• Convert Centralized Binary Log (CBL) files to W3C log files

In some high traffic environments, the use of binary logging can help performance of the web server.  The pitfalls of binary logging are the missing extended properties like referrer, etc. and doesn’t always work well in environments.  However, the biggest issue most administrators have with binary logging is they *can’t* read the files using their favorite text editor.  Enter log parser…

 logparser -i:BIN -o:W3C <name of binary file> <name of new W3C text file>

  • Top browsers accessing your Websites

If you are interested in understanding what is your top browsers being used, then you can use this script.  Based solely on the user-agent Log property it will count, and then sort based on Total Hits

Select top 50
 to_int(mul(100.0,PropCount(*))) as Percent,
 count(*) as TotalHits,
 cs(User-Agent) as Browser
from [LogFileName]
group by Browser
order by Totalhits desc

  • Daily Bandwidth

This is a nice script to determine exactly how much bandwidth your site is using.  If you possibly pay for bandwidth, or do not have unlimited supply, this is very nice to know.

 To_String(To_timestamp(date, time), 'MM-dd') As Day,
 Div(Sum(cs-bytes),1024) As Incoming(K),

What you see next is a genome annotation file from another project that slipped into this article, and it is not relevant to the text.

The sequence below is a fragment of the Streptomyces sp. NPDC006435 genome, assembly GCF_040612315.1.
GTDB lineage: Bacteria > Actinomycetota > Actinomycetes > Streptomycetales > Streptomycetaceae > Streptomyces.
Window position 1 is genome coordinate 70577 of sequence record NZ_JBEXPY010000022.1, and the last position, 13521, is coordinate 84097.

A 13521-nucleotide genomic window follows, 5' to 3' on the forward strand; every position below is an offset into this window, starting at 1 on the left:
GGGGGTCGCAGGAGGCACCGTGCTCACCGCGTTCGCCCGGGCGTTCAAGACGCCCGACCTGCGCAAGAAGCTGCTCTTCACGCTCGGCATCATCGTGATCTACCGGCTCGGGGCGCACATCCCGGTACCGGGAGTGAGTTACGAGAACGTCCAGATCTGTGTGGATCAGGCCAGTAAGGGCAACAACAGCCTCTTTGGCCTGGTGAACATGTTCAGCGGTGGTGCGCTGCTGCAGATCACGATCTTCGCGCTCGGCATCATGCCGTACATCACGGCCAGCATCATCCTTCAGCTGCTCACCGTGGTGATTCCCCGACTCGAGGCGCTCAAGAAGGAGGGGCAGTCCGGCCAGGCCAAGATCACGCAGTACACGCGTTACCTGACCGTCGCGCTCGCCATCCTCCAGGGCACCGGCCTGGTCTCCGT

Div(Sum(sc-bytes),1024) As Outgoing(K)
From [LogFileName]
Into BandwidthByDay.gif
Group By Day

  • Hits by Hour

A per hour view of traffic might help you understand better how your entire application set is used by customers.  This is useful in many ways such as planning or preparation for expansion.  There are many uses beyond those I mention but are a couple that come to mind.

       cs-uri-stem As Url,
       COUNT(*) As Hits
FROM [LogFileName]
WHERE cs-uri-stem LIKE '%index.htm%'
GROUP BY Url, Hour

  • Request by URI

Page down by page down…is a boring exercise.  This is the life of a Web Administrator if they choose to manually or worse pay for services to determine what traffic is occuring on their website.  This can be avoided with Log Parser which is free and can do it very quickly using the popular T-SQL language.

SELECT top 80

 QUANTIZE(TO_TIMESTAMP(date, time), 3600) as Hour,
 TO_LOWERCASE(STRCAT('/',EXTRACT_TOKEN(cs-uri-stem,1,'/'))) as URI,
 COUNT(*) AS RequestsPerHour,
 SUM(sc-bytes) AS TotBytesSent,
 AVG(sc-bytes) AS AvgBytesSent,
 Max(sc-bytes) AS MaxBytesSent,
 ADD(1,DIV(Avg(time-taken),1000)) AS AvgTime,
 ADD(1,DIV(MAX(time-taken),1000)) AS MaxTime

FROM [LogFileName]
Having RequestsPerHour > 10
ORDER BY RequestsPerHour ASC

  • Top 10 Images by Size

I love this one because it allows you to find those users who have the digital camera set to top resolution combined with the one lacking skill of editing, cropping, or re-sizing.  Find these bandwidth hogs and size ‘em down…

 Top 10
 StrCat(Extract_Path(TO_Lowercase(cs-uri-stem)),'/') AS RequestedPath,
 Extract_filename(To_Lowercase(cs-uri-stem)) As RequestedFile,
 Count(*) AS Hits,
 Max(time-taken) As MaxTime,
 Avg(time-taken) As AvgTime,
 Max(sc-bytes) As BytesSent
From [LogFileName]
 (Extract_Extension(To_Lowercase(cs-uri-stem)) IN ('gif';'jpg';'png'))
 (sc-status = 200)
Group By To_Lowercase(cs-uri-stem)
Order By BytesSent, Hits, MaxTime DESC

  • Top 10 URLs for a website with some interesting data to support you


   TOP 10
   STRCAT(EXTRACT_PATH(cs-uri-stem),'/') AS RequestPath,
 EXTRACT_FILENAME(cs-uri-stem) AS RequestedFile,
 COUNT(*) AS TotalHits,